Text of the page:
Watercress growing tips and variety guide

Easy-to-grow watercress is said to purify blood and keep your complexion clear! Harvest leaves and stems, and eat fresh in salads, sandwiches, omelettes and quiches or pureed in soups. When basil is out of season, watercress makes a vibrant green pesto.

Sow and grow

Get started

You can sow and plant watercress in early spring to early autumn in all regions. Watercress grows easily from cuttings, best taken in spring or autumn.

Watercress growing tips and variety guide

READ MORE: * Leeks: growing advice and variety guide * How to grow carrots * Grow your own salsa verde


Growing tips

Watercress does better and produces larger leaves in semi-shade (it will even tolerate dense shade) but in colder areas can be grown in full sun. It’s a hardy perennial that dies back in colder areas to resprout in spring, but if the water freezes, plants may die.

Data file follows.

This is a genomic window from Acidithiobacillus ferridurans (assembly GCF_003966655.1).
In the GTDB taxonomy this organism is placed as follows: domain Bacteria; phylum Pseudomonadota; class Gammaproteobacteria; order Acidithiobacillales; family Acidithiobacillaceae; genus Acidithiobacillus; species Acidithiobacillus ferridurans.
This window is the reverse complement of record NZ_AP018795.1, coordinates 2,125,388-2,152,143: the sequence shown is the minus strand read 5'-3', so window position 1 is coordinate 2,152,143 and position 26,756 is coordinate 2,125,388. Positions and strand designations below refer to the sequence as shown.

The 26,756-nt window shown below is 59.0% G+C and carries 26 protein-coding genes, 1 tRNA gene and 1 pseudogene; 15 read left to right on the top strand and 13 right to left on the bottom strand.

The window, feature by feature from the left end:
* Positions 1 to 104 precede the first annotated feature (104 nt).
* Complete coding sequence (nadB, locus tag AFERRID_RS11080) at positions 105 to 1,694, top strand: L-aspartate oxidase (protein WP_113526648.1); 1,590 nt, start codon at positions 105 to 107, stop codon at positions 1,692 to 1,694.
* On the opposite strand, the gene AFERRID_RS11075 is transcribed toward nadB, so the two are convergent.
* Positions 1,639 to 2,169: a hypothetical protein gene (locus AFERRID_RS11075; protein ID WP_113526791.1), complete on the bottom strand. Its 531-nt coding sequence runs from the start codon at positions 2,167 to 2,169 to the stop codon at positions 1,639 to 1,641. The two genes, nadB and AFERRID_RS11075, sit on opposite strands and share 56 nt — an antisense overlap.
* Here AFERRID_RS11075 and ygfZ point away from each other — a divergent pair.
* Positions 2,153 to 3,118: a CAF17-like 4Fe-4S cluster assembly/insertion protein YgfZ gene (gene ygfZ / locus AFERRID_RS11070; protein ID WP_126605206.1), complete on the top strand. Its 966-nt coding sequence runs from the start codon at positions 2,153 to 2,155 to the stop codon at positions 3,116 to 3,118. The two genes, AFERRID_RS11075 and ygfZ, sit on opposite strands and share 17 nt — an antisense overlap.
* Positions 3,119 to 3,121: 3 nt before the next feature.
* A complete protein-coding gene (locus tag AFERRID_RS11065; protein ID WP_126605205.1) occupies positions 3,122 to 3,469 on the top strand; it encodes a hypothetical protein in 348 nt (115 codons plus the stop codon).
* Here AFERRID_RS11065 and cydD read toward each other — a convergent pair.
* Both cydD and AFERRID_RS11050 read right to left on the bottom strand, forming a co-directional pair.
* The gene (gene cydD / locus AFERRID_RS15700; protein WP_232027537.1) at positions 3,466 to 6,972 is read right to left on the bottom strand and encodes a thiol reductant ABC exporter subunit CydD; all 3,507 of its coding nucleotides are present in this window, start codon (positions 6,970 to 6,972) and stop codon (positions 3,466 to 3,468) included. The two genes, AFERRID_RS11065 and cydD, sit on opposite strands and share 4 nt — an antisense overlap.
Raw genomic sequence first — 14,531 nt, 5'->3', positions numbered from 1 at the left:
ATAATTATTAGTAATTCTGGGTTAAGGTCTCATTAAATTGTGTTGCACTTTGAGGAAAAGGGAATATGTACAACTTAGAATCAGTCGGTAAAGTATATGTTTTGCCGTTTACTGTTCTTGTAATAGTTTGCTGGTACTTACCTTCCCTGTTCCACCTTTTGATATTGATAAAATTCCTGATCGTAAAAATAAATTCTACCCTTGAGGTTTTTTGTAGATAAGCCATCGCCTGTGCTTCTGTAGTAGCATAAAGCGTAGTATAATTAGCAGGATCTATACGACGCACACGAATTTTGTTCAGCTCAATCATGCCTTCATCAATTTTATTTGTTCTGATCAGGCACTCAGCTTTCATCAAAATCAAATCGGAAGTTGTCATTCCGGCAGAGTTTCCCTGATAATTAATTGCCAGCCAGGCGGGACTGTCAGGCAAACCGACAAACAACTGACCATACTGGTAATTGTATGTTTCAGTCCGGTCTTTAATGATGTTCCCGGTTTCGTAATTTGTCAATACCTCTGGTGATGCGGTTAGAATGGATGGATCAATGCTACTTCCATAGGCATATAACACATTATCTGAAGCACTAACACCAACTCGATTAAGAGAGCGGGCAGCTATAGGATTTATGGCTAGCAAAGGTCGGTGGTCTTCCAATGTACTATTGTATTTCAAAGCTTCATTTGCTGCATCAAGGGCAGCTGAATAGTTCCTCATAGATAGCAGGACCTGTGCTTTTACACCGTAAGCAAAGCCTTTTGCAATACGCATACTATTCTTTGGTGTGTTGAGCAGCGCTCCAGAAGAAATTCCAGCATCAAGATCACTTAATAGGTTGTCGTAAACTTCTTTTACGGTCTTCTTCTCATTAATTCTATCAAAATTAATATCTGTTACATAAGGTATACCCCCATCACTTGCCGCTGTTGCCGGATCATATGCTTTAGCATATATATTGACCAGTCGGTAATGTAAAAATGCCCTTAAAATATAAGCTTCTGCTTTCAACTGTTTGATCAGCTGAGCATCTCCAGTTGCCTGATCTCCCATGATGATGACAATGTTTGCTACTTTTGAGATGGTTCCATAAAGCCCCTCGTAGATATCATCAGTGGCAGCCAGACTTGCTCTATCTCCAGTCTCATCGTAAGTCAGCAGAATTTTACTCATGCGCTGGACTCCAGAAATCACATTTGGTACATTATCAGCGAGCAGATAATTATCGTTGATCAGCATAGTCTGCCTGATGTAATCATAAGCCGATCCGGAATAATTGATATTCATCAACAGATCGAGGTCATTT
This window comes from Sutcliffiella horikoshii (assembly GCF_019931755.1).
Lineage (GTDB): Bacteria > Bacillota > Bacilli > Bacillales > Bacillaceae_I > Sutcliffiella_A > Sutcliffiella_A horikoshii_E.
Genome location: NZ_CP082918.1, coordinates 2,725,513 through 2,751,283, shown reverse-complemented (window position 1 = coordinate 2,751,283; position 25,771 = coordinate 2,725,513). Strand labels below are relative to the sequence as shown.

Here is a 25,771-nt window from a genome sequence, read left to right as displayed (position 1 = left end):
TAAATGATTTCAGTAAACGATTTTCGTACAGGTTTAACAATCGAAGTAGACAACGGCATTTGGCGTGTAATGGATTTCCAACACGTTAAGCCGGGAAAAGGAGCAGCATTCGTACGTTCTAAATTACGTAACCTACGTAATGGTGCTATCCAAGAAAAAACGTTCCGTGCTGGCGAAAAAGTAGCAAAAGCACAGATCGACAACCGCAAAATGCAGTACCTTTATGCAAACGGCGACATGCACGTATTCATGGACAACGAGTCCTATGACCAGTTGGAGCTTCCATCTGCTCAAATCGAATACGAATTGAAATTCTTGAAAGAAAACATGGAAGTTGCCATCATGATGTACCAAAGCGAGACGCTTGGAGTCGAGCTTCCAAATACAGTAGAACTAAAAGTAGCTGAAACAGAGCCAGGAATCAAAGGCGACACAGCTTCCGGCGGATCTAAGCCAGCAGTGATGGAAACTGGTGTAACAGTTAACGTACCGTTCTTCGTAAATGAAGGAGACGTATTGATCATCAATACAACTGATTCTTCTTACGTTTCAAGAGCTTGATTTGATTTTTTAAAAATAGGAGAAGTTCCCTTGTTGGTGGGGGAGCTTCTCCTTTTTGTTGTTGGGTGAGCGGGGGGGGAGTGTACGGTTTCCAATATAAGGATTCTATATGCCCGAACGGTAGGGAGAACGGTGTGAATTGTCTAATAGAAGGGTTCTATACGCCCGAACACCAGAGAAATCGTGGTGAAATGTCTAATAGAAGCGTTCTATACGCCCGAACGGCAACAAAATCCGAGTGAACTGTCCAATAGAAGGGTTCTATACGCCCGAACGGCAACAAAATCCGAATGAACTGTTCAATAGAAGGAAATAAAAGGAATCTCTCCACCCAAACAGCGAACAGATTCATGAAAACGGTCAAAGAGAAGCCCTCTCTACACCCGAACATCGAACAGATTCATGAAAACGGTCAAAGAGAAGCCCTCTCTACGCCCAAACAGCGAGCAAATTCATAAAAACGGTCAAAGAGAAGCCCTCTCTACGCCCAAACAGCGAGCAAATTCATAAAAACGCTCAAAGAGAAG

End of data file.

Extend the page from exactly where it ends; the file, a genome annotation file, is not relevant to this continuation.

Watercress can be raised in large buckets or troughs if kept very moist, or in garden soil, but the latter can cause it to develop an unpalatable hot pungency. Liquid feed regularly.

The more you cut watercress, the less likely it is to flower and run to seed.

Standout varieties

Both standard watercress (Nasturtium officinale) and the variety ‘Aqua Large Leaf’ are quick to sprout.


This crop suffers from very few problems, so watercress is well worth growing at home, especially as harvesting from the wild is not recommended unless you are sure the water source contains no parasites or bacteria.